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Artists from across the country participating in Wayne Art Center Plein Air Festival

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STORY WRITTEN BY BRIAN BINGAMAN
bbingaman@21st-centurymedia.com
@brianbingaman on Twitter

Thirty-two juried artists from all over America have set up easels and canvases in various outdoor locations, within a 20-mile radius of Wayne, to feverishly paint up a storm.
The 10th Wayne Art Center Plein Air Festival is underway and will produce somewhere near a jaw-dropping 250 to 300 new paintings of regional landscapes over five days. They will go on view to the public, in some cases with the paint still wet, May 14 to June 25 in the center’s Davenport and Vidinghoff Galleries, 413 Maplewood Ave., Wayne. All of the works will be for sale. Gallery hours are 9 a.m. to 5 p.m. weekdays and 9 a.m. to 4 p.m. Saturdays (closed Memorial Day weekend May 28-30).
A gala marking the official opening of the Plein Air Festival exhibition is held 6 to 10 p.m. May 14, with open bar, heavy hors d’oeuvres, martinis from a hand-sculpted ice luge, Little Black Dress wines and live jazz. Tax-deductible tickets start at $75.
Locations that will appear include pastoral scenes from rural areas and parks, or slices of life from historic Main Line neighborhoods, perhaps the Villanova University campus or Boathouse Row.
On May 14, downtown Wayne becomes the focus. You may even spot the artists documenting everyday life on the main thoroughfare or along the train tracks, from the early morning hours until 1 p.m. The community is welcome to join in for a $15 fee; check in at the tent at the center of town at 9 a.m. Artists are responsible for equipment and supplies. Artists may submit up to two paintings to be displayed in the plein air exhibition, which must be framed and wired for hanging. Paintings must be dropped off at the Wayne Art Center by 2 p.m.
What if it rains while the artists are painting?
“These artists are very resourceful,” said Wayne Art Center Executive Director Nancy Campbell, explaining that artists skillful enough to plein air paint do a lot of pre-planning — for example, choosing a location with a porch or a barn for cover.
“The only challenges (in the rain) are for the people that do watercolor. Sometimes you’ll see people (painting) in their car,” said the center’s director of special projects, Karen Louise Fay.
One year, Fay said, there was a torrential downpour, and the paintings still turned out beautifully. With overcast skies, there’s not as much fussing over the nuances of sunlight, which changes over the course of a few hours.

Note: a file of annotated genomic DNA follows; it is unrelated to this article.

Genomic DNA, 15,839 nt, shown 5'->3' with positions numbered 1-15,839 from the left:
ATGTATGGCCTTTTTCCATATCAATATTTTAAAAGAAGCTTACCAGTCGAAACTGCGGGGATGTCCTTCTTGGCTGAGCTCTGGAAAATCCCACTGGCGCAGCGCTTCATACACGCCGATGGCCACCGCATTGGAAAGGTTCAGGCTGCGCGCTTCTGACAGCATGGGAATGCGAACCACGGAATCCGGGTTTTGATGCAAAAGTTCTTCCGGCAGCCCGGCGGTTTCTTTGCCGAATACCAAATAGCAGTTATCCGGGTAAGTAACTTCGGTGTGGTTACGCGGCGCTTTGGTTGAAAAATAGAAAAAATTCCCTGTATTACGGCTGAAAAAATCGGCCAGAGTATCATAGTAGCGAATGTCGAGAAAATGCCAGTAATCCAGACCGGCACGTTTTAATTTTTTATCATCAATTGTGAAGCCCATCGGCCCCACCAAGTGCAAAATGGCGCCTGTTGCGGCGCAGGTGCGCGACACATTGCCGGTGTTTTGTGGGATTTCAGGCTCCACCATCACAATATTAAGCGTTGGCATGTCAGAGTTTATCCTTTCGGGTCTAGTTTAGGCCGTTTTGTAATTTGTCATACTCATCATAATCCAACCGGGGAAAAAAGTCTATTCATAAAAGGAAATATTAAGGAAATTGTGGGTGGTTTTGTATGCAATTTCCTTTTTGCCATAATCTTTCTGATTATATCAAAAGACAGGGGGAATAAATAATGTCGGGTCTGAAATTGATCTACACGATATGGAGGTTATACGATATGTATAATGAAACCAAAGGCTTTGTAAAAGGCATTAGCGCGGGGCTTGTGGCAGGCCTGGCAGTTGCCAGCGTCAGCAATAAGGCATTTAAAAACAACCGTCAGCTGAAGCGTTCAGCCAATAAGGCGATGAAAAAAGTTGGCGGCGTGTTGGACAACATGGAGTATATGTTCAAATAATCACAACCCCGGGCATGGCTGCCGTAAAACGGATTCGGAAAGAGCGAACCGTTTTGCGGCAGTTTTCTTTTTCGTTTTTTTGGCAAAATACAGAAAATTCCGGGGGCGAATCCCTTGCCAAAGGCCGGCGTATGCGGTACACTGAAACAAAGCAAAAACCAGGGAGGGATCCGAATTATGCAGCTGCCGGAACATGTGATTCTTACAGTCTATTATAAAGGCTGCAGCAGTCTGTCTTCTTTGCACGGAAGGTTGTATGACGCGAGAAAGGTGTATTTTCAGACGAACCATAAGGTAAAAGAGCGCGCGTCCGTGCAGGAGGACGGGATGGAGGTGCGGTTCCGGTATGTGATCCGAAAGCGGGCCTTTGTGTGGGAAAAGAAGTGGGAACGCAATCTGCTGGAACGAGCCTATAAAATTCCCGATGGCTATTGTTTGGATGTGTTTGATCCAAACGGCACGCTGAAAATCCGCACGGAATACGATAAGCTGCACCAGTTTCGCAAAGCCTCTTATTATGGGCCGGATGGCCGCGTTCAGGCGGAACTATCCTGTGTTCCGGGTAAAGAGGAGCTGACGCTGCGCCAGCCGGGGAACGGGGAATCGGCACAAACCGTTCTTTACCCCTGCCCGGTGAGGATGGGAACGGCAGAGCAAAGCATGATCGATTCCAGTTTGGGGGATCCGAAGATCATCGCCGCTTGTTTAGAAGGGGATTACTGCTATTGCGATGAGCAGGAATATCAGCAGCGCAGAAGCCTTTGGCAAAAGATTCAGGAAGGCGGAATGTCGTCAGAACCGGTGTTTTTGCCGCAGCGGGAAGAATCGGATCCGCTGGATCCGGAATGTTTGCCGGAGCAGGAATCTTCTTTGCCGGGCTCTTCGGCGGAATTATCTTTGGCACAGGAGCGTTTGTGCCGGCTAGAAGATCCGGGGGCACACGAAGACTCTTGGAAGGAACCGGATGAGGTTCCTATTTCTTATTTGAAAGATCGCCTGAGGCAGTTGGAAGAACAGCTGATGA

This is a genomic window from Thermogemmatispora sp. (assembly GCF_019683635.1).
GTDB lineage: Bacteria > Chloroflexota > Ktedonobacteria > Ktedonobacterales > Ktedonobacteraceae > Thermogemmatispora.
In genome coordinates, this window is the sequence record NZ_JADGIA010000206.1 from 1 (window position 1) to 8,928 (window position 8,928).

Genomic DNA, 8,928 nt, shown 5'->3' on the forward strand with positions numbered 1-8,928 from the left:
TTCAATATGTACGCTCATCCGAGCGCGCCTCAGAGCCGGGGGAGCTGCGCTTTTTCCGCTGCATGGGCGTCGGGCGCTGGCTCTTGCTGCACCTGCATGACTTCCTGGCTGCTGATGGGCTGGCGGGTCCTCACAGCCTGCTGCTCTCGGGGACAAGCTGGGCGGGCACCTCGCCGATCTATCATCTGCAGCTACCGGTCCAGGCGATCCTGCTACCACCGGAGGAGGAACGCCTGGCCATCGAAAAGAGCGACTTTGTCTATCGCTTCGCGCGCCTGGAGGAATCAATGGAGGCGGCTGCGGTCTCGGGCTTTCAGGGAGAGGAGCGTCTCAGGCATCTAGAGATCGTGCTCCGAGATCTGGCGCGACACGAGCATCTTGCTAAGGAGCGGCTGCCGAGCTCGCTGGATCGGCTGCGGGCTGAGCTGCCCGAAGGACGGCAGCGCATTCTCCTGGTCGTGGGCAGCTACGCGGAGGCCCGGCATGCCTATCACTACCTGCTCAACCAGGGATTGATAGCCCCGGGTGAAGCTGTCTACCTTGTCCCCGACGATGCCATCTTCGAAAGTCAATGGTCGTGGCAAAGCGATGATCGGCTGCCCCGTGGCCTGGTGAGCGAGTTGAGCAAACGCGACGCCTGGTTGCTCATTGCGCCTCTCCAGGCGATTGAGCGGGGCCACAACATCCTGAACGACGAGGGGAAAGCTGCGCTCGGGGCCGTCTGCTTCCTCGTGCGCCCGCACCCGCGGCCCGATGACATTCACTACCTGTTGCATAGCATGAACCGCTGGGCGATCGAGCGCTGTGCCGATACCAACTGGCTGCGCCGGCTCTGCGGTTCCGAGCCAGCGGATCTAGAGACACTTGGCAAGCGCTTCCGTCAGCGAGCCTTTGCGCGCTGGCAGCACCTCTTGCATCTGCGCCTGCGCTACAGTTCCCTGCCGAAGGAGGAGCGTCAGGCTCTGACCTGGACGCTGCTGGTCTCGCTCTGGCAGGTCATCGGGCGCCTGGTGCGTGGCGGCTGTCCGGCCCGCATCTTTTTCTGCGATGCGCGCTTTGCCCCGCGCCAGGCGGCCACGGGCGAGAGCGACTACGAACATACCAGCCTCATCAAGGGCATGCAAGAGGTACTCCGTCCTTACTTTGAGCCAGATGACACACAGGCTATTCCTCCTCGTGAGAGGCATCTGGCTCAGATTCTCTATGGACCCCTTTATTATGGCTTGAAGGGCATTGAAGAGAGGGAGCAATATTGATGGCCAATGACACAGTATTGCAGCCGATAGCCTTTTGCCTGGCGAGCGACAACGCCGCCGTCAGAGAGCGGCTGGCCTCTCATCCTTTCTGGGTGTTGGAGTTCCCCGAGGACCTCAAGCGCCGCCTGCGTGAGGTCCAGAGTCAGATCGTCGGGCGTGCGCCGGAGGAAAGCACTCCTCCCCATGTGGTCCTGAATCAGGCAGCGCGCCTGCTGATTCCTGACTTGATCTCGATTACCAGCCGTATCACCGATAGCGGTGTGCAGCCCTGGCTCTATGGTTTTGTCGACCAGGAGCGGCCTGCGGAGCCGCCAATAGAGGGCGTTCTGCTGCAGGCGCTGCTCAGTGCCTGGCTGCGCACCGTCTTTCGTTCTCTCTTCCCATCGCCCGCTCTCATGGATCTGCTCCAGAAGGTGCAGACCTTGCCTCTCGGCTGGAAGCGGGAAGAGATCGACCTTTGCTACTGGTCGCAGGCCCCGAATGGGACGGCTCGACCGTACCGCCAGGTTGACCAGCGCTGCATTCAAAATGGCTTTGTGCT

With all these artists from out of town, how do they know where to go?
“We’re very grateful to our patrons, who donate their homes for a week,” Campbell said of committee and board members, and other families in the community, that provide housing. All the ins and outs of getting around were covered at the Artist and Patron Welcome Dinner held on May 9. “Can you imagine an artist coming in from Michigan and not knowing where anything is … trying to find a parking spot?,” she said.
According to Campbell, there’s $15,000 in prizes that will be awarded and the festival is “a very competitive event.”
Fay likened competitive plein air painting to marathon runners.
“They have to be physically and mentally focused,” she said, noting that the artists will spend 10 to 12 hours painting in the elements to produce two to three paintings.
Why would somebody choose plein air painting over the comfort of a studio?
To authenticate incorporating natural light, color and movement into the works.
“The plein air (revival) movement recently started in California. They get great weather all year long,” Campbell said. “I attended the Sedona Plein Air Festival 10 years ago with another board member. We thought: ‘Gee, our area is great for this — vistas, architecture, streams, flowers …’”
Does anybody try to cheat by pre-painting a landscape?
The artists must have their blank canvases stamped when they check in, which verifies that all work was executed during the festival.
Proceeds benefit the center’s educational, outreach and exhibition programs. According to Campbell, this year’s goal is to raise $100,000.
Other special events
May 15, 1 to 3 p.m.: Lecture and book signing by festival juror T. Allen Lawson.
May 19-20, 10 a.m. to 4 p.m.: Two-day plein air workshop with back-to-back Best in Show winner Mark Boedges. Non-member cost is $255.
June 1, 6:30 to 7:30 p.m.: Plein air demonstration by Wayne artist Valerie Craig. Fee is $15.
June 7: Trip to New York Botanical Gardens, with private tour and lunch. Cost is $225.
June 14, 12:30 to 1:30 p.m.: Plein air lecture by The Barnes Foundation’s Marilyn Bauman. Fee is $15.
For more information, contact the Wayne Art Center at (610) 688-3553 or go to www.wayneart.org or www.waynepleinair.org.

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